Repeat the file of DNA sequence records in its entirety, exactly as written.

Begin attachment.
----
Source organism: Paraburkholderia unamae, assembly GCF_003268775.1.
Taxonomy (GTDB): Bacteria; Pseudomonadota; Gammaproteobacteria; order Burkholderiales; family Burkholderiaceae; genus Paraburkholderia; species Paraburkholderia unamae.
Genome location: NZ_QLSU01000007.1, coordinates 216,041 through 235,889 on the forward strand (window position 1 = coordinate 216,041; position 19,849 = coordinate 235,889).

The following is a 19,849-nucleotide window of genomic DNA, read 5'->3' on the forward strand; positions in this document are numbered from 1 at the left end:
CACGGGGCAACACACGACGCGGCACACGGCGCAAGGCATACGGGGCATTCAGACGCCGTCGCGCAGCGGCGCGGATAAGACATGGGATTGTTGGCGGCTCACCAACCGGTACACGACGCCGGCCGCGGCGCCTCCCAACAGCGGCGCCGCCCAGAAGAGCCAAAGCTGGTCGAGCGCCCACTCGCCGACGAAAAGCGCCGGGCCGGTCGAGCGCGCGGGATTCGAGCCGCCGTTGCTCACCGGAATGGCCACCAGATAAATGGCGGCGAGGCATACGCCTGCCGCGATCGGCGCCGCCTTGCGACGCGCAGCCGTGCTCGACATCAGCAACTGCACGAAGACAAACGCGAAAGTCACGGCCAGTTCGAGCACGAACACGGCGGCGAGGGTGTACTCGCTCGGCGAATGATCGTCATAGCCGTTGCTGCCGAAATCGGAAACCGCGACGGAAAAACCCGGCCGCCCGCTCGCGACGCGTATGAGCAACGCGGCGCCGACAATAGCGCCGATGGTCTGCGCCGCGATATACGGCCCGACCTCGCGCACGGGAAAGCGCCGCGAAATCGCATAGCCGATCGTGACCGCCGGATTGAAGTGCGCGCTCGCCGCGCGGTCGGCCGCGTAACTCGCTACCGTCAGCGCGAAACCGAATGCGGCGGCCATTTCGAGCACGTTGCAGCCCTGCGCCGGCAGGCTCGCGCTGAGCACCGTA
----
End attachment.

Source organism: Paraburkholderia unamae, assembly GCF_003268775.1.
Taxonomy (GTDB): Bacteria; Pseudomonadota; Gammaproteobacteria; order Burkholderiales; family Burkholderiaceae; genus Paraburkholderia; species Paraburkholderia unamae.
Genome location: NZ_QLSU01000007.1, coordinates 216,041 through 235,889 on the forward strand (window position 1 = coordinate 216,041; position 19,849 = coordinate 235,889).

The following is a 19,849-nucleotide window of genomic DNA, read 5'->3' on the forward strand; positions in this document are numbered from 1 at the left end:
CACGGGGCAACACACGACGCGGCACACGGCGCAAGGCATACGGGGCATTCAGACGCCGTCGCGCAGCGGCGCGGATAAGACATGGGATTGTTGGCGGCTCACCAACCGGTACACGACGCCGGCCGCGGCGCCTCCCAACAGCGGCGCCGCCCAGAAGAGCCAAAGCTGGTCGAGCGCCCACTCGCCGACGAAAAGCGCCGGGCCGGTCGAGCGCGCGGGATTCGAGCCGCCGTTGCTCACCGGAATGGCCACCAGATAAATGGCGGCGAGGCATACGCCTGCCGCGATCGGCGCCGCCTTGCGACGCGCAGCCGTGCTCGACATCAGCAACTGCACGAAGACAAACGCGAAAGTCACGGCCAGTTCGAGCACGAACACGGCGGCGAGGGTGTACTCGCTCGGCGAATGATCGTCATAGCCGTTGCTGCCGAAATCGGAAACCGCGACGGAAAAACCCGGCCGCCCGCTCGCGACGCGTATGAGCAACGCGGCGCCGACAATAGCGCCGATGGTCTGCGCCGCGATATACGGCCCGACCTCGCGCACGGGAAAGCGCCGCGAAATCGCATAGCCGATCGTGACCGCCGGATTGAAGTGCGCGCTCGCCGCGCGGTCGGCCGCGTAACTCGCTACCGTCAGCGCGAAACCGAATGCGGCGGCCATTTCGAGCACGTTGCAGCCCTGCGCCGGCAGGCTCGCGCTGAGCACCGTA